Researchers use oxygenated phosphine fumigation to control insect pests

Jul 12, 2012 By Sharon Durham
Researchers use oxygenated phosphine fumigation to control insect pests
ARS scientists have found that an oxygen-phosphine combination could be an environmentally friendly alternative to methyl bromide to control a number of insects pests like the western flower thrip on harvested fruits and vegetables. Photo courtesy of P.M.J. Ramakers, Applied Plant Research, Bugwood.org.

A fumigant called phosphine is more effective at controlling insects when it's combined with oxygen, according to findings by a U.S. Department of Agriculture (USDA) scientist. The oxygen-phosphine combination could be an environmentally friendly alternative to methyl bromide for combating pests on harvested fruits and vegetables.

Entomologist Yong-Biao Liu with USDA's Agricultural Research Service (ARS) in Salinas, Calif., found that oxygenated phosphine fumigation effectively controlled several during laboratory studies. ARS is USDA's principal intramural scientific research agency, and this research supports the USDA priority of promoting international food security.

In the ARS Crop Improvement and Protection Research Unit at Salinas, Liu tested phosphine fumigation under high levels of oxygen against four pests: western flower thrips adults and larvae, leafminer pupae, grape mealybug eggs, and Indianmeal moth eggs and pupae. The four species represent insect types and life stages for which quarantine treatments are needed.

In 5-hour fumigations with 1,000 parts per million of phosphine at 41 degrees Fahrenheit, control of western flower thrips on lettuce increased from 80 percent to 98 percent when oxygen was increased from 21 percent to 40 percent. When the was increased to 80 percent, 99 percent of the western flower thrips were killed.

Western flower thrips are a common pest of in the United States and are often found on fresh products exported to Taiwan, where it is a quarantined pest. Currently, exported to Taiwan are fumigated with to control western flower thrips, but use of methyl bromide is being phased out due to environmental concerns.

Liu used varying concentrations of oxygen at 41 degrees F and 50 degrees F and found that oxygenated phosphine fumigation was also effective in controlling leafminer pupae, grape mealybug eggs, and Indianmeal and pupae.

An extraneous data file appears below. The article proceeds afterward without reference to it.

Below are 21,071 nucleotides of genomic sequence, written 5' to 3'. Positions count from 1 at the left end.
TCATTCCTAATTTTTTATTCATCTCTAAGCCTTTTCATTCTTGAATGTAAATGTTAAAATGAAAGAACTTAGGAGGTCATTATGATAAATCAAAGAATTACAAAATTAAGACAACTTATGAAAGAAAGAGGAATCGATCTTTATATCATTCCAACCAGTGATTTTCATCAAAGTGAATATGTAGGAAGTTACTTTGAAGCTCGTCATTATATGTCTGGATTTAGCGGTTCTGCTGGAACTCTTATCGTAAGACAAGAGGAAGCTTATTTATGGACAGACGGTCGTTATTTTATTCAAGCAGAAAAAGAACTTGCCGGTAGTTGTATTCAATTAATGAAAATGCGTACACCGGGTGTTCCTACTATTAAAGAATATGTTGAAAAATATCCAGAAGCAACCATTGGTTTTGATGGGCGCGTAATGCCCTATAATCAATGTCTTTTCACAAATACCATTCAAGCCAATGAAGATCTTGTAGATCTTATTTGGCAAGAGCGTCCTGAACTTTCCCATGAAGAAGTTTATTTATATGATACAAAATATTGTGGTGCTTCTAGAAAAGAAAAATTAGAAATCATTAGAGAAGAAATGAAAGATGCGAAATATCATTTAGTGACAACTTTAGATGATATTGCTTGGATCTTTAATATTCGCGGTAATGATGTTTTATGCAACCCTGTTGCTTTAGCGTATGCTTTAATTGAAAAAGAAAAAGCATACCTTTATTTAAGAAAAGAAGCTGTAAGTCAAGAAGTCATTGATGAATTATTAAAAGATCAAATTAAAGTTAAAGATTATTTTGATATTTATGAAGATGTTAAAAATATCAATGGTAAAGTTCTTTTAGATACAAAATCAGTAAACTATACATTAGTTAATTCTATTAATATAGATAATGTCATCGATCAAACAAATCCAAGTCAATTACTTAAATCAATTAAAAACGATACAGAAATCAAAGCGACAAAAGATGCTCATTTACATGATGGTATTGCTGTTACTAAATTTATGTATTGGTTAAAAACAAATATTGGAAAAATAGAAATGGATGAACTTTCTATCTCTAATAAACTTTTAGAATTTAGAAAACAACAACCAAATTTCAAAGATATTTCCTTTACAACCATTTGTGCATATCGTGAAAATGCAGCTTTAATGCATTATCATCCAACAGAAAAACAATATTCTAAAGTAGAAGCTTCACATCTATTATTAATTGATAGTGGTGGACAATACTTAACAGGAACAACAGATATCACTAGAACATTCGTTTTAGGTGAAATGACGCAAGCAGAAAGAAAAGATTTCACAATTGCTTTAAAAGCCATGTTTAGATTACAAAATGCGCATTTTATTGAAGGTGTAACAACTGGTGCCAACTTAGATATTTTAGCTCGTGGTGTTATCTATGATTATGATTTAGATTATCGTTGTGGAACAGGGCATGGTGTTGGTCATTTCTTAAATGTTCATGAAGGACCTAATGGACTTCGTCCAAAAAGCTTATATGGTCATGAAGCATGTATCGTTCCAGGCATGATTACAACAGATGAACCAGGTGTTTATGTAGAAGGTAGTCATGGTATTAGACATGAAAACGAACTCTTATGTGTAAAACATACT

Phosphine has been used for more than 80 years as a fumigant to control pests in stored products. It acts slowly against insects. Many insects, especially at egg and pupal stages, are very tolerant of phosphine, and it may take more than 10 days of fumigation treatment to control them. The new treatment would help speed up this process and control insects more quickly.

Read more about this research in the July 2012 issue of Agricultural Research magazine.

Explore further: Study identifies priority regions for conservation of iconic large marine animals

add to favorites email to friend print save as pdf

Related Stories

Controlling insects in stored grain

Aug 25, 2010

(PhysOrg.com) -- Aeration -- blowing ambient air through grain storage bins -- has been used for decades to maintain the quality of grain by keeping it cool, as well as to manage stored insect pests. But few ...

Caution urged in storing methyl bromide-treated produce

Aug 01, 2011

Operators of facilities that store or process crops treated with methyl bromide should take extra precautions to protect their workers from postharvest exposure to the fumigant, advise experts at UC Davis, the California ...

Barcoding insects as a way to track and control them

May 02, 2012

Barcodes may bring to mind the sales tags and scanners found in supermarkets and other stores. But U.S. Department of Agriculture (USDA) scientists are using "DNA barcodes" to monitor insects that damage crops ...

Alternatives eyed for methyl bromide

Mar 16, 2011

U.S. Department of Agriculture (USDA) scientists trying to help Florida growers find a replacement for methyl bromide are studying an alternative soil treatment that uses molasses as one of its ingredients.

Recommended for you

Weather-tracking tool helps track migrating insects

1 hour ago

Corn earworms (also known as cotton bollworms) cost cotton producers an estimated $200 million a year in lost crops and control expenses, and they are notoriously hard to track because they migrate at night. ...

Alaska refuge proposes killing invasive caribou

16 hours ago

Federal wildlife officials are considering deadly measures to keep an Alaska big game animal introduced more than 50 years ago to a remote island in the Aleutians from expanding its range.

User comments : 0